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p358 Navalia

Article on pp358‑360 of

Samuel Ball Platner (as completed and revised by Thomas Ashby):
A Topographical Dictionary of Ancient Rome,
London: Oxford University Press, 1929.


Navalia: the docks for ships of war on the left bank of the Tiber. There is no doubt of the existence of such docks in the campus Martius, opposite the Prata Quinctia (q.v.; see Liv. III.26.8: L. Quinctius . . . trans Tiberim contra eum ipsum locum ubi nunc navalia sunt, quattuor iugerum colebat agrum, quae prata Quinctia vocantur; Plin. NH XVIII.20: quattuor sua iugera in Vaticano, quae prata Quintia appellantur). These indications of locality are sufficiently vague, and various sites have been proposed. Hülsen places them below the narrowest part of the river, in the neighbourhood of the Palazzo Farnese (HJ 485‑486).

If the reference to Rome were certain, the earliest mention of them would be in a line of Ennius (ap. Serv. ad Aen. XI.326: idem campus habet textrinum navibus longis); but they were in any case in existence in 167 B.C. (Liv.xlv. 35.3; 42.12: naves regiae . . . in campo Martio subductae sunt; cf. Polyb. XXXVI.5[3].9).

But the fact that we are told that in 179 B.C. M. Fuluius locavit . . . porticum extra portam Trigeminam, et aliam post navalia [et] ad fanum Herculis, et post Spei a Tiberi ad aedem Apollinis Medici (Liv. XL.151) has led Hülsen (DAP 2.vi.246‑254) to argue that, as the porticus post navalia [et] ad fanum Herculis — the argument seems to apply whether we omit the et of the MSS. or not — must be intermediate between the other two porticus, those extra portam Trigeminam and post Spei, we have an indication of the existence of other earlier Navalia further downstream just north of the porta Trigemina. But the very existence of the last portico depends on our acceptance of Becker's correction of the reading of the MSS., which give post Spei ad Tiberim aedem Apollinis Medici (q.v.). Still, it would be difficult to suppose that any other temple of Hercules was meant than that of Hercules Victor; and if we refer the passage to the navalia in the campus Martius, the temple of Hercules must have been one of the two near the circus Flaminius (see Hercules Custos, Hercules musarum) and the porticus becomes altogether too extensive.

It is also very natural to suppose that the navalia of the early republic (the first mention of navalia comes in reference to 338 B.C., Liv. VIII.14: naves Antiatium partim in navalia Romae subductae) were under the protection of the Servian walls, and therefore situated on the Tiber bank between the porta Carmentalis and the porta Trigemina. And the description of the arrival from Epidaurus of the sacred serpent of Aesculapius and especially the words 'egressis legatis' in Val. Max. I.8.2, which show that the ship had reached its destination (v. Aesculapius, aedes) in 291 B.C., and the account of the landing of Cato the younger on his return from Cyprus (Plut. Cat. min. 39; Vell. II.45), which describes his landing at the navalia and passing through the forum to deposit the treasures of Ptolemy in the aerarium Saturni and on the Capitol, both suit such a site.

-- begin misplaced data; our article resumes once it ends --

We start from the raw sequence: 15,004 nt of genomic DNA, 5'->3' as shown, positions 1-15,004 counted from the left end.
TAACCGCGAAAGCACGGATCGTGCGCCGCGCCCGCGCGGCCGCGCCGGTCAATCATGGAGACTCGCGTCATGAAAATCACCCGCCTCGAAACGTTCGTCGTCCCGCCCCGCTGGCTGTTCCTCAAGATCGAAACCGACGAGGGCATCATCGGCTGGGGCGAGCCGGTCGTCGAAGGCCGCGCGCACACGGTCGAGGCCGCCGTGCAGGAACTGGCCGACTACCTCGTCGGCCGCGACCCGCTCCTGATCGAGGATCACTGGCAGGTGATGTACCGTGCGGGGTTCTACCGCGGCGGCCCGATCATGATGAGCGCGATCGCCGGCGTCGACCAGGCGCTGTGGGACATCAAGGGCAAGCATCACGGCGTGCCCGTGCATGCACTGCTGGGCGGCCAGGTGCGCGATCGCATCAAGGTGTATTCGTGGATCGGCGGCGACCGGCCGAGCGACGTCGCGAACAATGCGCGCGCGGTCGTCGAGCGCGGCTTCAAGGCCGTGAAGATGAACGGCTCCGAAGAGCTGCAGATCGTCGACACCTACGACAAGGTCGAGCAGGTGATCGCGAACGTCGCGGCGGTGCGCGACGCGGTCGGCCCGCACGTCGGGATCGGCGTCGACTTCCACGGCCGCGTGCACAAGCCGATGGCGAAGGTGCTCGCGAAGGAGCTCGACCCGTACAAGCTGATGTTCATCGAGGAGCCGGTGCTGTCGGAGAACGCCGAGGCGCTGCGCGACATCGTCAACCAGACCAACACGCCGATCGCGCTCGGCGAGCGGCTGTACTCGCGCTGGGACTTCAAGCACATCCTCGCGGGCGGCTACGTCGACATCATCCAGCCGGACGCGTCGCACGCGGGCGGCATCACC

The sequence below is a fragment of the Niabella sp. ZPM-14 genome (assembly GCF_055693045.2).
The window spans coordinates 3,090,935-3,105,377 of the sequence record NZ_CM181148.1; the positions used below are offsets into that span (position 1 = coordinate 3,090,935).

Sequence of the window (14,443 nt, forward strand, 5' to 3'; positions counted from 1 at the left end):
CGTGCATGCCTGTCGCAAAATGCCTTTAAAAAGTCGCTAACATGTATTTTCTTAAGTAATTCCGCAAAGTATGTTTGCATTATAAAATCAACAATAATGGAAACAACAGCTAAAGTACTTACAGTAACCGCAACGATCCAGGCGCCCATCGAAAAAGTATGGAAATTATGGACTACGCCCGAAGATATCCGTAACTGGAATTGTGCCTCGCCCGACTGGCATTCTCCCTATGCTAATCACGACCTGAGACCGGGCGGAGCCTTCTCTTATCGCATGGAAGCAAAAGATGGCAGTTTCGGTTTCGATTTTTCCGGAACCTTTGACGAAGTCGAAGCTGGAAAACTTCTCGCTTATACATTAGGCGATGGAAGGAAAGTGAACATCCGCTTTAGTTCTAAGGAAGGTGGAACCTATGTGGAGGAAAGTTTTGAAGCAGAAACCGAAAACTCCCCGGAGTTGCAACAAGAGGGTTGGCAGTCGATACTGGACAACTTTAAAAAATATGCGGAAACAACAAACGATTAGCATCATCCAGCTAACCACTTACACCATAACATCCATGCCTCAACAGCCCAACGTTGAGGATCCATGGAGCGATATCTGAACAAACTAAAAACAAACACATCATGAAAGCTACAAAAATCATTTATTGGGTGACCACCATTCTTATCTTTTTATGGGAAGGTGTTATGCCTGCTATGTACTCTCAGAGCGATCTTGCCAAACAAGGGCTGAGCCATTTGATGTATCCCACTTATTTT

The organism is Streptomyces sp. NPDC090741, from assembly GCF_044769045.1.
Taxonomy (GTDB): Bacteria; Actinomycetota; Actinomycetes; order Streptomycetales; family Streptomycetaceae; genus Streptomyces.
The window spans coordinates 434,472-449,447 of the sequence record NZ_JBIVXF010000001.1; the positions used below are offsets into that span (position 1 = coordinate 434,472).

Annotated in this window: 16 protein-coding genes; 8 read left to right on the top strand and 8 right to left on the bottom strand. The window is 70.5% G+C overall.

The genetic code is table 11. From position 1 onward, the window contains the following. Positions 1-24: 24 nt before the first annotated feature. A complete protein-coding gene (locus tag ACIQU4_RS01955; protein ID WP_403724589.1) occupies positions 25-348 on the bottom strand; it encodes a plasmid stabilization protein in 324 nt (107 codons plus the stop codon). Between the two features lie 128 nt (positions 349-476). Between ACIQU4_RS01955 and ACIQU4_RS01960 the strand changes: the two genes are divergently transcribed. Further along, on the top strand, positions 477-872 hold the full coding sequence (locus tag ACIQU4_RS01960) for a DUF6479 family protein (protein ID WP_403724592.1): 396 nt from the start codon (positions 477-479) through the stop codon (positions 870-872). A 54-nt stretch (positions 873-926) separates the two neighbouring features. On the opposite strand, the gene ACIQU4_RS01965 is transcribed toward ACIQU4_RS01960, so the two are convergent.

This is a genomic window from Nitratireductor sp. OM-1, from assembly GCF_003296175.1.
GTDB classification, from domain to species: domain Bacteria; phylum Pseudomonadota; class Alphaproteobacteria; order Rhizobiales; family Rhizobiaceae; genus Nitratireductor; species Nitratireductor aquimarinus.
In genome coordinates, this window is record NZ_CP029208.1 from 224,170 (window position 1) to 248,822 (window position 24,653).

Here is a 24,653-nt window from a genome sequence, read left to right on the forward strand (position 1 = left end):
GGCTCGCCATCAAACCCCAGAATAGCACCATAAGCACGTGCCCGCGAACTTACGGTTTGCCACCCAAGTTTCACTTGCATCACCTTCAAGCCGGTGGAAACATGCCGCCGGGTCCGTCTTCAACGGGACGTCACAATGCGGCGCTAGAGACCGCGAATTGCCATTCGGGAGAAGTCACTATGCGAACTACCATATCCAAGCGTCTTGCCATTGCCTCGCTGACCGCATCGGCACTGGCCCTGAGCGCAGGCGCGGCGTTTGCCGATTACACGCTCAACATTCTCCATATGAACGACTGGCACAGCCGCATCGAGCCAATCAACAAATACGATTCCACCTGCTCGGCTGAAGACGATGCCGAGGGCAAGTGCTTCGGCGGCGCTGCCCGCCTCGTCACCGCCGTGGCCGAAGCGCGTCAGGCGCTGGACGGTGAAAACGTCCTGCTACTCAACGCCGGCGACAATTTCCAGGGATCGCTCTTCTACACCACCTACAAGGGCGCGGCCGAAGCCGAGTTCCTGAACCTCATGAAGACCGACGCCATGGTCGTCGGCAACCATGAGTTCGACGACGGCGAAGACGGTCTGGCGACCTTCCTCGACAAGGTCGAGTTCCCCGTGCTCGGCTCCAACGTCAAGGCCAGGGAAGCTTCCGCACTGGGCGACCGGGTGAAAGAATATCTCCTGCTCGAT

On the other hand, it seems very doubtful whether the expression of Procopius (BG iv.22) in regard to the ship of Aeneas, which was preserved in his days at the navalia ἐν μέσῃ τῇ πόλει need refer to the forum Boarium.

All the other passages in which the navalia are mentioned — e.g. Cic. de or. I.62 (a restoration by Hermodorus in 99 B.C.), Paul. ex Fest. p360179: Navalis porta a vicinia navalium dicta (where a city gate is certainly not in question), Plin. NH XXXVI.40 — do not give us any topographical indications, so that it is not certain to which navalia they refer.

Hülsen also thinks that a coin of Antoninus Pius (Coh. No. 17; cf. Zeitschr. f. Num. 1900, 32) represents, not a bridge, but the navalia with the Aventine in the background (cf. Mitt. 1886, 168; 1900, 352‑354).1 A painting known to us only by drawings, which had been attributed to the Aventine (Mitt. 1896, 213‑226) has been rightly referred to Puteoli by Hülsen (HJ 322), Dubois (Pouzzoles antique 201‑219) and Carcopino (Rev. Arch. 1913, ii.253‑270; cf PBS VII.57‑58; CIL VI.36613).

The fragment of the forma Urbis (61) with the inscription NAVALEMFER, which Hülsen had brought in as an argument, he now prefers to omit, as the external characteristics of the fragment make it impossible to place it in the neighbourhood of the circus Maximus; so that it probably belongs to the region of the horrea, south of the Aventine (HJ 145, n81; but the necessary alterations have not been made in the plans attached to KH).

See also Richter 201‑203; Merlin 131‑133.


The Authors' Note:

1 See, however, JRS 1911, 187‑195.


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